How to find more marketplaces to sell your book online.

Selling an (e)book online isn't all that hard...

...finding places that will sell for you is more difficult.



(photo: wikipedia)

Of course, that seems to be contrary - and it's something all authors have been through. You can't just figure that Amazon is going to sell any of your books for you, despite all the great books which jumped on the GRQ (Get Rich Quick) bandwagon with Amazon.

My own story was that I got myself financially independent with the other 5 main distributors long before I started seeing much from Amazon. But when I did, a single .99 bestseller started making me more than three times as much as the others all together.

The point is to not wait for Amazon to start moving your book, but get busy getting your book out to all the other places you can.


Just to recap, the main distributors are:

  • Amazon
  • iTunes
  • Nook
  • Kobo
  • Google Play/Books.

I always include Lulu.com in the mix. While I don't get a lot of sales from them, that is where I do my hardcopy versions, which then help get ebook sales and vice-versa. I also get free ISBN's for my ebooks there. (Note: Createspace has an Amazon stigma and doesn't have an online bookstore as Lulu does - so it's not a distributor, just a POD publisher. Lightning Source is similar, as well as Ingram Spark. These last two are pay-to-play - while Lulu is and has always been free.

Additional distributors to add:

  • Scribd.com - again, original works only. Their duplicate content filter is merciless on PD and PLR.
  • Doc-Stoc - for PDF's (unexplored by myself - slated for testing.)
  • Smashwords - while an aggregator like Lulu, if your work is original, you can get them to distribute your ebooks everywhere. The royalties can be slow in coming (slower even than Lulu.) When you use aggregators, you give up some of your royalty to them - which can dive toward 50% in some cases.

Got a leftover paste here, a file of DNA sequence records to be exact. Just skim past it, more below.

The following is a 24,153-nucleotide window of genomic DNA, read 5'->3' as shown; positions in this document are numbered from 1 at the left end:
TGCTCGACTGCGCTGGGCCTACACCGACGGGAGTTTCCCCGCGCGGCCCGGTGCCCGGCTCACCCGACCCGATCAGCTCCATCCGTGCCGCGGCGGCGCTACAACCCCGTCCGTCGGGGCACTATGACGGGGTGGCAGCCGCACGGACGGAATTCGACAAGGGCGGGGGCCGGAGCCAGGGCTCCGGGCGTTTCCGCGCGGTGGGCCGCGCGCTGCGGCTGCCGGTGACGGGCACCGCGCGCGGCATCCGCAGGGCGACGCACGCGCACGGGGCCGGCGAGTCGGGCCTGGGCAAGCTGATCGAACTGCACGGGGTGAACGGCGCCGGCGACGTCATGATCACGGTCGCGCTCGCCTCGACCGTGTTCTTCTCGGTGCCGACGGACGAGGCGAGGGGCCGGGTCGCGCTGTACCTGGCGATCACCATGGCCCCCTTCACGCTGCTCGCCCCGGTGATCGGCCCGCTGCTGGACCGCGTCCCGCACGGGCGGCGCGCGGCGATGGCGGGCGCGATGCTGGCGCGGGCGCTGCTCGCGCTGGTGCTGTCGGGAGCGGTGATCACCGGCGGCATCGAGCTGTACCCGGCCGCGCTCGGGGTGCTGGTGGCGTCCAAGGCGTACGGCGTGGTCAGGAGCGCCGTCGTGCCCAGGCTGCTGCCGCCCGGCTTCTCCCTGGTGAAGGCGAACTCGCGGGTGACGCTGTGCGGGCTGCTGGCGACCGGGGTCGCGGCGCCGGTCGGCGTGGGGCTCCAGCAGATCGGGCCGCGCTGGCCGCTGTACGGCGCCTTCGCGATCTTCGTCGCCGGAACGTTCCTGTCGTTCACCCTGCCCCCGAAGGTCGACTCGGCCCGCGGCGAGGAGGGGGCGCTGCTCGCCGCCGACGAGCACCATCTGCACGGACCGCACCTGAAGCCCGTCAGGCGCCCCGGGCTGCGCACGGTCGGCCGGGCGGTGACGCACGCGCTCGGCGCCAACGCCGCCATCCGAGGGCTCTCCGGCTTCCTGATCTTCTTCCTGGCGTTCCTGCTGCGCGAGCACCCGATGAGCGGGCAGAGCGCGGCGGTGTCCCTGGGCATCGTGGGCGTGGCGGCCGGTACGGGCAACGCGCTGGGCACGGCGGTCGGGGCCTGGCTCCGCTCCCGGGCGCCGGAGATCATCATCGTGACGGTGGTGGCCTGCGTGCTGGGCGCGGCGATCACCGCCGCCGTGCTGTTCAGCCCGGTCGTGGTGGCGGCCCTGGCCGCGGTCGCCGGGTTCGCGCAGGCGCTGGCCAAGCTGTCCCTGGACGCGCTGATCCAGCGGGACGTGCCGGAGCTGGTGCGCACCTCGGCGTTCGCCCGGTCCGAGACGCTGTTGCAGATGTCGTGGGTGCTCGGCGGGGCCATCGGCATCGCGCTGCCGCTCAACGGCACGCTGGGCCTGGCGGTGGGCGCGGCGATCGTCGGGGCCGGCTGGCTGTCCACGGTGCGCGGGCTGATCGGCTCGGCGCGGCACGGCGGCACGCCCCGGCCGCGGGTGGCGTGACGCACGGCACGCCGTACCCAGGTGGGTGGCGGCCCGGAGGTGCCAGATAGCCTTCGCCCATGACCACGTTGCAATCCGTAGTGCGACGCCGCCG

• Espresso Network - this is another route to get your hardcopies sold in real Print on Demand. People literally can walk up to one of these machines and get your book printed in 8 minutes. Just submit your PDF's from Lulu.
  • Sellfy - fairly unknown, but they have their own storefront for ebooks and are constantly improving it. They also can help you set up a bookstore on a Facebook page tab - nice, as this gives you around/over 90% royalties.
  • OverDrive - if you are a decent sized small publisher, this might be worth investing in a Windows computer to access their lines.
  • Leanpub - a very small distributor, but for original books (especially programming ones) they have a very nice set up and can generate an epub, mobi, and PDF file from your .doc or .odt (LibreOffice) file.


How to find more marketplaces 

The trick, surprisingly enough, is to search for "marketplaces" on Google.

What you'll find are some interesting sites, most of which are competitors to Clickbank - meaning that you are going to be getting affiliate sales people pushing your book for commissions.

What's great about these is that you can add all manner of related digital files into that package, like the book trailer, and images, even research notes and deleted chapters. Think in terms of scanning in your handwritten plot studies, and you can see how to make this work well.

Existing list of digital marketplaces:

(I worked these up on the premise of not having to pay monthly fees, let alone posting fees, to get your book up and online for sale.)